In order to overcome candida and related digestive issues, it’s usually very helpful to try eliminating almost all processed sugars and grains at least for a period of time. In other words, trying an “elimination diet” might greatly help control symptoms. If you are eating a lot of sugary foods, pastas, breads, cereals or really any type of refined grain product or sweetener, they’re going to feed yeast in your GI tract. This can block iron absorption and worsen anemia, so addressing the quality of your diet is key for recovery. I recommend replacing these problematic, low-nutrient foods with things like fresh veggies, lean protein and healthy fats. This will help restore digestive/gut health and also provide you essential nutrients, including iron.
Here Are the Worst Foods for Anemia To Avoid:
Dark Chocolate. Although chocolate is rich in iron, it also contains tannins, a type of antinutrient that interferes with iron absorption. Keep intake in moderation, include plenty of other iron-rich foods in your diet and stick to milk and white chocolate varieties to minimize tannin intake.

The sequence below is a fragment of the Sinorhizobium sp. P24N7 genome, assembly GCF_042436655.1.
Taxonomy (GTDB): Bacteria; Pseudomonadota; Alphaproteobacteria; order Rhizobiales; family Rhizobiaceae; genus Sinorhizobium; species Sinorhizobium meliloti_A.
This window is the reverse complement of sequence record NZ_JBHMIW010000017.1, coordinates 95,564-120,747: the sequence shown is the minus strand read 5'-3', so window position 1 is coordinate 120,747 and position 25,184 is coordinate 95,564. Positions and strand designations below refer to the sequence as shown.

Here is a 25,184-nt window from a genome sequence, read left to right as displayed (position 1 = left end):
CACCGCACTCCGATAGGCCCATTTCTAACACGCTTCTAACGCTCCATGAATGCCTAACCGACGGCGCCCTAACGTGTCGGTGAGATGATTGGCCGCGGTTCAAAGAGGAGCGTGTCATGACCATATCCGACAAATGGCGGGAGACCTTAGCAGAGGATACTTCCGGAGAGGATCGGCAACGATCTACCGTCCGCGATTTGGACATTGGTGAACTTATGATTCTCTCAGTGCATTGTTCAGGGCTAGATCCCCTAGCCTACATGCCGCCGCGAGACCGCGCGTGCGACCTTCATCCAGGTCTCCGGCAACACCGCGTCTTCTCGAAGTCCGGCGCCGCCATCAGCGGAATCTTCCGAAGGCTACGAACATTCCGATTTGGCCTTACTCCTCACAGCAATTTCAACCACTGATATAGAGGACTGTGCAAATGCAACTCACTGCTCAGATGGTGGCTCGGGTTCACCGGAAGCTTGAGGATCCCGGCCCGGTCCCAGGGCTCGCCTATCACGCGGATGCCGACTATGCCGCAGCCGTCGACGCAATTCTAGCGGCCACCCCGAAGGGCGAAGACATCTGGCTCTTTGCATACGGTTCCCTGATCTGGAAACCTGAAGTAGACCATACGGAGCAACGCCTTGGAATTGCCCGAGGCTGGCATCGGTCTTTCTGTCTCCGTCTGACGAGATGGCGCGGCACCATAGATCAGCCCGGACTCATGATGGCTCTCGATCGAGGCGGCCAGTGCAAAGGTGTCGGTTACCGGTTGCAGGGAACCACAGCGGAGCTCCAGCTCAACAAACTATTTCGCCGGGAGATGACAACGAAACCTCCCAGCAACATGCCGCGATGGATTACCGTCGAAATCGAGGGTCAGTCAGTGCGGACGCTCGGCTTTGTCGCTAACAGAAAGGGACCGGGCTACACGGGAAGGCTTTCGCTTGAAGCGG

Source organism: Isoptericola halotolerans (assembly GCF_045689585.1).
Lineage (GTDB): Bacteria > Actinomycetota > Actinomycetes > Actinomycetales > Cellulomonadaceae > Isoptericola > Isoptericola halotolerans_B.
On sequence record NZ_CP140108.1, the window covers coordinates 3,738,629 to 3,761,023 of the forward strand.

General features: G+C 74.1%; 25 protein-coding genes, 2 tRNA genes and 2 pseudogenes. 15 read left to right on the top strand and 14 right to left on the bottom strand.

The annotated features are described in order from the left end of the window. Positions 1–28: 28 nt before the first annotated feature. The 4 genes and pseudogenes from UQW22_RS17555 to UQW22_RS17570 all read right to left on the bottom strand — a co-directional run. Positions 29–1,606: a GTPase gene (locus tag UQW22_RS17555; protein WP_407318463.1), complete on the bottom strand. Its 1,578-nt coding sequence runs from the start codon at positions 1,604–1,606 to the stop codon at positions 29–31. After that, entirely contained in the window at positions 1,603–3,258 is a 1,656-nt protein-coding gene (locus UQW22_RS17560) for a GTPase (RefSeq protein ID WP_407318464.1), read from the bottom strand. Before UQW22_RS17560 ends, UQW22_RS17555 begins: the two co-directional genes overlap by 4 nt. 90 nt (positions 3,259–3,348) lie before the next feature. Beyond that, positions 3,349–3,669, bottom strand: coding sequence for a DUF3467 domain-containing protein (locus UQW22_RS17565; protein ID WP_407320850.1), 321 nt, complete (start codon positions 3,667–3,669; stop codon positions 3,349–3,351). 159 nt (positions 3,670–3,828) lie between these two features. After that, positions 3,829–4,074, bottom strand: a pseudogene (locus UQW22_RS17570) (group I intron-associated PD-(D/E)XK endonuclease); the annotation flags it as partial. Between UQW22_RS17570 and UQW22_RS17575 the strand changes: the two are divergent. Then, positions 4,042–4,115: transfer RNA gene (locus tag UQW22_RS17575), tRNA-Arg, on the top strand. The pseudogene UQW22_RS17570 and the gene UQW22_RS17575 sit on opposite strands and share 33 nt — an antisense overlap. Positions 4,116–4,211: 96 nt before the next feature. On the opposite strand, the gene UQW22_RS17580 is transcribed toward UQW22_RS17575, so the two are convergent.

Bran. Bran is high in insoluble fiber that traps and removes iron during digestion.
Conventional dairy. Calcium binds with iron in foods and can lead to poor absorption.
Soda. Soda is high in sugar and poor in nutrients and it blocks iron absorption.
Coffee and black tea. Excessive coffee intake may block iron absorption, so reduce it to no more than one cup per day.
You can treat anemia symptoms naturally in the following ways:
1. Nourish Your Spleen
The first natural treatment for anemia is really nourishing your spleen. Your spleen is an organ that is responsible for red blood cell production, as well as keeping fluids together in your system. If your spleen isn’t healthy, that’s one of the first factors that’s going to cause anemia.